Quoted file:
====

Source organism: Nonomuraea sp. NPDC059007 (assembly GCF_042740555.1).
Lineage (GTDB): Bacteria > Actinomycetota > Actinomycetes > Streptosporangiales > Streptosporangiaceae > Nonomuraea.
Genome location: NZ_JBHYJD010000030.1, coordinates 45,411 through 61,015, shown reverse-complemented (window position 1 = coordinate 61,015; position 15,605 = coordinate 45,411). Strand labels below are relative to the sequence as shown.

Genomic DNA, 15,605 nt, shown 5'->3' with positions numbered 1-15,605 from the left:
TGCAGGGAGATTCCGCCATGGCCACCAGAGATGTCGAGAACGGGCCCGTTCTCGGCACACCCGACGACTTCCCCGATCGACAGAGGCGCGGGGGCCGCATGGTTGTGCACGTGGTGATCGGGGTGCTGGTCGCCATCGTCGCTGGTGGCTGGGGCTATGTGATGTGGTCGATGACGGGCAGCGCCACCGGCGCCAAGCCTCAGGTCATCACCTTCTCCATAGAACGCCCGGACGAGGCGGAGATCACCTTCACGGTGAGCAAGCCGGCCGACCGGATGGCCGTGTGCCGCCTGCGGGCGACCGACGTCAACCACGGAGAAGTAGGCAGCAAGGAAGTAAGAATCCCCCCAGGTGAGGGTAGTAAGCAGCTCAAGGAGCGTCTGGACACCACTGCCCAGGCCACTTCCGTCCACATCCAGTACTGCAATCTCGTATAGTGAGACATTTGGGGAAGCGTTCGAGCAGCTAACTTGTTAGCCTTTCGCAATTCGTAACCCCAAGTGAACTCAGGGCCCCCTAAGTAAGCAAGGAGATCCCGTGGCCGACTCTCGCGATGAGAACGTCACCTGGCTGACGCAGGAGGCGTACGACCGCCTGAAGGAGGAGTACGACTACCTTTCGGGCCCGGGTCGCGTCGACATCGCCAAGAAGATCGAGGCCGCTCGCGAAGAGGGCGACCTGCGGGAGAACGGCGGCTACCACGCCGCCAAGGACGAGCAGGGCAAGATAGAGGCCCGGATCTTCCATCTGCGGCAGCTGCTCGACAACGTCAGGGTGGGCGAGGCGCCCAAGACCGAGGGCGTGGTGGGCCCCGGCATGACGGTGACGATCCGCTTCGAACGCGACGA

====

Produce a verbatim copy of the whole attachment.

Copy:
Source organism: Nonomuraea sp. NPDC059007 (assembly GCF_042740555.1).
Lineage (GTDB): Bacteria > Actinomycetota > Actinomycetes > Streptosporangiales > Streptosporangiaceae > Nonomuraea.
Genome location: NZ_JBHYJD010000030.1, coordinates 45,411 through 61,015, shown reverse-complemented (window position 1 = coordinate 61,015; position 15,605 = coordinate 45,411). Strand labels below are relative to the sequence as shown.

Genomic DNA, 15,605 nt, shown 5'->3' with positions numbered 1-15,605 from the left:
TGCAGGGAGATTCCGCCATGGCCACCAGAGATGTCGAGAACGGGCCCGTTCTCGGCACACCCGACGACTTCCCCGATCGACAGAGGCGCGGGGGCCGCATGGTTGTGCACGTGGTGATCGGGGTGCTGGTCGCCATCGTCGCTGGTGGCTGGGGCTATGTGATGTGGTCGATGACGGGCAGCGCCACCGGCGCCAAGCCTCAGGTCATCACCTTCTCCATAGAACGCCCGGACGAGGCGGAGATCACCTTCACGGTGAGCAAGCCGGCCGACCGGATGGCCGTGTGCCGCCTGCGGGCGACCGACGTCAACCACGGAGAAGTAGGCAGCAAGGAAGTAAGAATCCCCCCAGGTGAGGGTAGTAAGCAGCTCAAGGAGCGTCTGGACACCACTGCCCAGGCCACTTCCGTCCACATCCAGTACTGCAATCTCGTATAGTGAGACATTTGGGGAAGCGTTCGAGCAGCTAACTTGTTAGCCTTTCGCAATTCGTAACCCCAAGTGAACTCAGGGCCCCCTAAGTAAGCAAGGAGATCCCGTGGCCGACTCTCGCGATGAGAACGTCACCTGGCTGACGCAGGAGGCGTACGACCGCCTGAAGGAGGAGTACGACTACCTTTCGGGCCCGGGTCGCGTCGACATCGCCAAGAAGATCGAGGCCGCTCGCGAAGAGGGCGACCTGCGGGAGAACGGCGGCTACCACGCCGCCAAGGACGAGCAGGGCAAGATAGAGGCCCGGATCTTCCATCTGCGGCAGCTGCTCGACAACGTCAGGGTGGGCGAGGCGCCCAAGACCGAGGGCGTGGTGGGCCCCGGCATGACGGTGACGATCCGCTTCGAACGCGACGA